FuturesFinancial Dictionary -> Investing -> Futures
The profit margins in futures contracts come from fluctuations in the market. For example you may enter in to a futures contract to buy a certain amount of oil in five years, but in five years the value of the oil may have dropped significantly meaning the seller would make a profit. If however the value skyrocketed then you would make the profits. The price of the sale is agreed beforehand in the contract so it can be seen as a risky investment and sale.
Despite this risk the seller will go to great lengths to predict where the market is heading and along with the buyer will try to come up with a 'futures price' that will best suit the situation. This doesn't mean that both sides won't be bartering for the best deal and there are other outside factors that can affect the agreed price.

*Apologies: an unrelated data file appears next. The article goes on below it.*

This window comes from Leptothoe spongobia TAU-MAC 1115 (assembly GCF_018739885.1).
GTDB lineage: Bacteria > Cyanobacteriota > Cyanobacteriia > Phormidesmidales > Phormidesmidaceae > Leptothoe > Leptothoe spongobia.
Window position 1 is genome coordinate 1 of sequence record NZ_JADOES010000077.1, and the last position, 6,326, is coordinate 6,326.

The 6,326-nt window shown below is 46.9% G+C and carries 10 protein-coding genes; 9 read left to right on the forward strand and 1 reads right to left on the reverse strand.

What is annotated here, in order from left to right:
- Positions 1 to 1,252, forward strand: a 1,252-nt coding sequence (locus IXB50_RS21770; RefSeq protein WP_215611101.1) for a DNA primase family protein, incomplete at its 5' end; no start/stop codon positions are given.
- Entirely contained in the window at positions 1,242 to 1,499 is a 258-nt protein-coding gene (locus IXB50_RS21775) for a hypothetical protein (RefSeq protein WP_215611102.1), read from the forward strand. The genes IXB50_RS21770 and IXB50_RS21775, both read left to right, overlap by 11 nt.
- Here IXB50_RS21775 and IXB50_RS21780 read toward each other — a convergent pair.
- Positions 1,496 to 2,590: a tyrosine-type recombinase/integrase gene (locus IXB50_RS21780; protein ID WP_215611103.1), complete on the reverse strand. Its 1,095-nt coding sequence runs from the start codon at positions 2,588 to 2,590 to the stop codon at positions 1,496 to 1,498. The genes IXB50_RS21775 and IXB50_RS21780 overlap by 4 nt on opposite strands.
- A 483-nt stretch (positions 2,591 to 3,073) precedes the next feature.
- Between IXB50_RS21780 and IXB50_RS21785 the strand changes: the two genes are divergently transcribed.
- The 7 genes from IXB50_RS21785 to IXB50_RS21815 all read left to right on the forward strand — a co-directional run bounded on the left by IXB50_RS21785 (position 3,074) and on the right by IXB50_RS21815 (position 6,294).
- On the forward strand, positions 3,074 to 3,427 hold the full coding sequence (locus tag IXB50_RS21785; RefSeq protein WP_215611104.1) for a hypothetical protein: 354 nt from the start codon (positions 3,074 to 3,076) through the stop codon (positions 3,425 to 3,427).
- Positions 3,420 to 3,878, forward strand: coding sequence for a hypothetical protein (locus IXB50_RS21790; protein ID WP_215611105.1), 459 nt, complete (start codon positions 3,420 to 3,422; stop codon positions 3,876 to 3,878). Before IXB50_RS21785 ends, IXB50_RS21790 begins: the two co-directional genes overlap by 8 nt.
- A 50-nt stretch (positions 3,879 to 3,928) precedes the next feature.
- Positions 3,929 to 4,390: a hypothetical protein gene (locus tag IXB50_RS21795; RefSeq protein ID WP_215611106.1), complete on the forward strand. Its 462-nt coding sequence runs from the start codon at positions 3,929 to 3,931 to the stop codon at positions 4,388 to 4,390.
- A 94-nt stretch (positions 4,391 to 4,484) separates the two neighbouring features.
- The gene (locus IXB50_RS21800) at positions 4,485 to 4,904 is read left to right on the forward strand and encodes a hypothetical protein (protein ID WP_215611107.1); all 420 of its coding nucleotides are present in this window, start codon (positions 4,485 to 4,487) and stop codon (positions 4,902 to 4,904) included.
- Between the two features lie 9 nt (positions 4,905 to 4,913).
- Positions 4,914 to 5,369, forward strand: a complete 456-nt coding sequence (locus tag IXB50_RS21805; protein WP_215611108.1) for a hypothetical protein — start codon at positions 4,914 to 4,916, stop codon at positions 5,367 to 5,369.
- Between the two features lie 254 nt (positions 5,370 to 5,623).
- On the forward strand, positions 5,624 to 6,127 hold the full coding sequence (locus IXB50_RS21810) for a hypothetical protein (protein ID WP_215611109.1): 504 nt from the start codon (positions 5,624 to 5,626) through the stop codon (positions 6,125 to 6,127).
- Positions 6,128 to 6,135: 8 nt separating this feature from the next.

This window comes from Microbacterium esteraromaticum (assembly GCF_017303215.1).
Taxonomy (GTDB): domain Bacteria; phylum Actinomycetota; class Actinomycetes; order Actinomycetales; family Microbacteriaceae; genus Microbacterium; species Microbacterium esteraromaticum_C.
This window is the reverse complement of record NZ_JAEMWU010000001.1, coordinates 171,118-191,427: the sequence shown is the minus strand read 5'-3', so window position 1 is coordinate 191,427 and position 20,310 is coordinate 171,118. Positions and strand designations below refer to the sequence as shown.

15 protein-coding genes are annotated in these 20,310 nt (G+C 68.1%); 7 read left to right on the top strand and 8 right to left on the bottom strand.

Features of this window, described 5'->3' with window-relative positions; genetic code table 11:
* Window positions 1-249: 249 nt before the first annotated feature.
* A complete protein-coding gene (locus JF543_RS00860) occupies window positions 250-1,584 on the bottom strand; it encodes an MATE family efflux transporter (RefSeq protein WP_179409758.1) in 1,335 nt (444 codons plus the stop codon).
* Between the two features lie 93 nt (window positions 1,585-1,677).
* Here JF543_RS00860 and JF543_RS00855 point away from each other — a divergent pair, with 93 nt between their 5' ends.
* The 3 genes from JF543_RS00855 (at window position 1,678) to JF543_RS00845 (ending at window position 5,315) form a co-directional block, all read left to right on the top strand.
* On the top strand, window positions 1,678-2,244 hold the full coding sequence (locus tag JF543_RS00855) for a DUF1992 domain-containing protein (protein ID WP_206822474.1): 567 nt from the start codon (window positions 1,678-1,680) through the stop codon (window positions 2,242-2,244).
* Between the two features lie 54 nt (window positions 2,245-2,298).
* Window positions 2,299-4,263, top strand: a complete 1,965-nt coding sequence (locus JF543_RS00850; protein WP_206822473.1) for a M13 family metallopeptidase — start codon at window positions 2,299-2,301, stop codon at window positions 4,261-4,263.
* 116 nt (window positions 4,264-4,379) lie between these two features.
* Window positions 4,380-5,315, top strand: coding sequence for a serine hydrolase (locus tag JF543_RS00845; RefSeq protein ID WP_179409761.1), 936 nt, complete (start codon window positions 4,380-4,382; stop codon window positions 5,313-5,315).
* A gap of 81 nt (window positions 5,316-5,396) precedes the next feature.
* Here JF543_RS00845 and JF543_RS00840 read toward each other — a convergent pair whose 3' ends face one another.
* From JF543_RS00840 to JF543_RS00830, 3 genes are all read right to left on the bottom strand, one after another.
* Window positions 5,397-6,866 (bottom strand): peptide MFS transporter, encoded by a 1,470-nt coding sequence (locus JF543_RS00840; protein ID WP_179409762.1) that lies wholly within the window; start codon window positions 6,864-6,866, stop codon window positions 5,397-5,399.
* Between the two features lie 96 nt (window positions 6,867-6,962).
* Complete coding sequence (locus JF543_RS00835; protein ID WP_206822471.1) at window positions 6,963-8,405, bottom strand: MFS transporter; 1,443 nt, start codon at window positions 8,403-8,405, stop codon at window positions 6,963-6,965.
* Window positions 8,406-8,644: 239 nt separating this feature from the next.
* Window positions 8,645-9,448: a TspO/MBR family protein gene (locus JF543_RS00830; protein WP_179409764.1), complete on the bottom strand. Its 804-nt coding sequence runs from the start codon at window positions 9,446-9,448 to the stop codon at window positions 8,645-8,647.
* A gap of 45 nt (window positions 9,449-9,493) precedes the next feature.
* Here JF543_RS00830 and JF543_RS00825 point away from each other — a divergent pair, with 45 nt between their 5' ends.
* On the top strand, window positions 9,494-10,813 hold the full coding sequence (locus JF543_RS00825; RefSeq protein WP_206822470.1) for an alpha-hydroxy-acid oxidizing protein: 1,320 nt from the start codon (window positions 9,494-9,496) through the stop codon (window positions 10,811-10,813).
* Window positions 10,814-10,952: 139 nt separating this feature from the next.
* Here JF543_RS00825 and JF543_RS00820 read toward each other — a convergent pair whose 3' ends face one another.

An options contract, which is similar to a futures contract, gives the holder the right to exercise the contract's terms, whereas in a futures contract both parties agree and the ultimate transaction must take place. In other words options give the buyer an option to choose.